The investigator’s ability to organize and ask their questions in a logical sequence also impacts the quantity and quality of information the interviewee retrieves. As an investigator, it is important to be organized and deliberate in your questioning. Ask all your questions about one subject before moving on to the next item. If the interviewee has to jump back and forth from image to image, valuable information may be lost (Milne & Bull, 2000).
Phase Five: Extensive retrieval
It is important that an interviewee is repetitively encouraged to retrieve more information. Most investigators and interviewees are tempted to stop after phase four, but the ECI technique recommends further strategies to obtain more information. The investigator must clearly explain to the interviewee, though, that the questioning continues because the techniques have been proven to provide more information, not because the interviewee’s testimony is perceived as faulty.
Two techniques proven to provide more information are Switching the Temporal Order and Changing Perspective. Using the temporal order technique, an investigator would instruct the interviewee to recall the incident backwards. This sounds confusing to most interviewees so it is important to take it one step at a time, prompting the interviewee gently with questions. Questioning may take the form of, “What is the last thing you remember? What happened before that? What happened before that?” Changing the order of events helps the interviewee find the actual memory record, delineating encoded information from script (Milne & Bull, 2000).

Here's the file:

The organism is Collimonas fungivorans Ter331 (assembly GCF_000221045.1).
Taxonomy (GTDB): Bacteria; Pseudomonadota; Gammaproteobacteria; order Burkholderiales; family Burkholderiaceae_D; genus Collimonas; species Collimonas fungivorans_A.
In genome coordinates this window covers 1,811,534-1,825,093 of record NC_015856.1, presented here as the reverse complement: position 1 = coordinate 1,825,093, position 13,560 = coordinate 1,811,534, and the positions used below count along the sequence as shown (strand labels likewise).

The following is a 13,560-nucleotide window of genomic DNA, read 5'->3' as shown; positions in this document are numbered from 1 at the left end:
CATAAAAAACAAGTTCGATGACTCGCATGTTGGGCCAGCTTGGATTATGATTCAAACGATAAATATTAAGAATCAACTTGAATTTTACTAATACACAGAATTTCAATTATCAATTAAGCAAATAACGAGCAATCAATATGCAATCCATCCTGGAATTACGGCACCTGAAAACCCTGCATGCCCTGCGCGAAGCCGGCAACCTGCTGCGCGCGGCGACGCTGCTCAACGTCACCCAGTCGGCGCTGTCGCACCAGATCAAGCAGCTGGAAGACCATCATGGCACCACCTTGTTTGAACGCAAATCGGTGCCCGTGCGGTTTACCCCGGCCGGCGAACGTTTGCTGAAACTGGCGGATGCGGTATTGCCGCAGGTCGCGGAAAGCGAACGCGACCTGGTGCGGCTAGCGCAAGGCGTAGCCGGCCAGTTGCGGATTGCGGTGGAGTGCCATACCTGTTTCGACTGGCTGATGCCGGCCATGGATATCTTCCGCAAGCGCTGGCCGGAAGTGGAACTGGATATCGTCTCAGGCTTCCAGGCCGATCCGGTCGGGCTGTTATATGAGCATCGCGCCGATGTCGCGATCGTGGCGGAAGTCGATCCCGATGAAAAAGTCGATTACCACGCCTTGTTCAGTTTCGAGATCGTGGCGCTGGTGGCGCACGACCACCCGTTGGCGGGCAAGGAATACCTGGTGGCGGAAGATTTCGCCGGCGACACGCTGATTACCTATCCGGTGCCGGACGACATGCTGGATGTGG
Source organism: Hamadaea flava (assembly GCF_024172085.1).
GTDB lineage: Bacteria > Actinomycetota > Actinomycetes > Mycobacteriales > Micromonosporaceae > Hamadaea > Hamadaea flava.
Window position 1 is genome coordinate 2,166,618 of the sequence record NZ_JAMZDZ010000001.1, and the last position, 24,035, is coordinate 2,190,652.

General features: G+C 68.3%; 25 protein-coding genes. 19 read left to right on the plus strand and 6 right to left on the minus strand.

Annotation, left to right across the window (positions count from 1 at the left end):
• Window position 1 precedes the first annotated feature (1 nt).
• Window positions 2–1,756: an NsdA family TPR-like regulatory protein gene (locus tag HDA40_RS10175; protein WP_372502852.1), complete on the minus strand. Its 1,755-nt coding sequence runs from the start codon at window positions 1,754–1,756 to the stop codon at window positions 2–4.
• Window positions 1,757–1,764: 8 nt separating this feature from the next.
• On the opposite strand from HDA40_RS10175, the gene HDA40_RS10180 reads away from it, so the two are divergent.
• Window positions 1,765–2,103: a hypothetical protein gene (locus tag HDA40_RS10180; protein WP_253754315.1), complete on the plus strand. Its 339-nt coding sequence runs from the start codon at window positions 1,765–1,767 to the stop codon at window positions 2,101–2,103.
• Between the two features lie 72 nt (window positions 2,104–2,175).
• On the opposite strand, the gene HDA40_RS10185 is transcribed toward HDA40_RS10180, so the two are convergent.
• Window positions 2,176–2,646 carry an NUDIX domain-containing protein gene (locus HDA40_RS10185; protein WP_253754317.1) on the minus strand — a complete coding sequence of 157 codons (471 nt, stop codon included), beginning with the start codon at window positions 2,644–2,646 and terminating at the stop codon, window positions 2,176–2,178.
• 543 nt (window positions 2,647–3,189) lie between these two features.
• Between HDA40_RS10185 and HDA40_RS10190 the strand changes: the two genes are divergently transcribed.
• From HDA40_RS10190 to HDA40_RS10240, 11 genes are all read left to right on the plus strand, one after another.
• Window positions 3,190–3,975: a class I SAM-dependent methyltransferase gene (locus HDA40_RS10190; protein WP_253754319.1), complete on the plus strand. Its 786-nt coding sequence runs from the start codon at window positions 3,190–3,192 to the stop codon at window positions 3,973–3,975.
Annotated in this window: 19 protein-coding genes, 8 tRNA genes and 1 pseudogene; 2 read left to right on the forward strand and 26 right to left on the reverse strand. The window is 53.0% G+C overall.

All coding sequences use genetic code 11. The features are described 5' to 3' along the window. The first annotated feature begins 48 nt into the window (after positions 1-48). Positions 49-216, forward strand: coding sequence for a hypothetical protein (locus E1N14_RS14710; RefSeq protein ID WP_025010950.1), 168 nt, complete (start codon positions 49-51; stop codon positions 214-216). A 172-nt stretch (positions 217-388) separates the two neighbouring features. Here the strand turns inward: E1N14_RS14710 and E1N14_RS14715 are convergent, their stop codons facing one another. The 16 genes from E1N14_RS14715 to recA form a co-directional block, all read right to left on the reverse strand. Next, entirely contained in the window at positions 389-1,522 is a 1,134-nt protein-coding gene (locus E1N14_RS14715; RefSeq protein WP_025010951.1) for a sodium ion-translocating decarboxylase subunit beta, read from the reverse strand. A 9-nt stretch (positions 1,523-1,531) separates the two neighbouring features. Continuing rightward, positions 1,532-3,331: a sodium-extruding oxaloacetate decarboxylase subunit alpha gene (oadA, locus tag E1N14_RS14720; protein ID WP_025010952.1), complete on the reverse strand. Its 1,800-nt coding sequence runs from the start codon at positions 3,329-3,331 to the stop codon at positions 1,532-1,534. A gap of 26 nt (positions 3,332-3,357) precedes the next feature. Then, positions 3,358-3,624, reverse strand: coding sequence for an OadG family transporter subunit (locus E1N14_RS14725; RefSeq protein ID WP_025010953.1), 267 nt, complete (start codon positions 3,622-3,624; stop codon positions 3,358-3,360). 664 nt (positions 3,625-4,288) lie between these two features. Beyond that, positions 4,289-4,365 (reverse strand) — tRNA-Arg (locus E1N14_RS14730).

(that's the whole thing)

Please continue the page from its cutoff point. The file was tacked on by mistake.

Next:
Changing perspective is another helpful strategy in recovering additional information. This technique encourages the interviewee to view the incident from another person’s viewpoint. Be clear that she must report facts that she has witnessed herself. The purpose is not to fabricate or guess, but rather to see the event from the eyes of another. This technique has proven successful in uncovering information not located during the free recall; in essence it may help to locate encoded information stored in a different mental folder.
Phase Six and Seven: Summary and Closure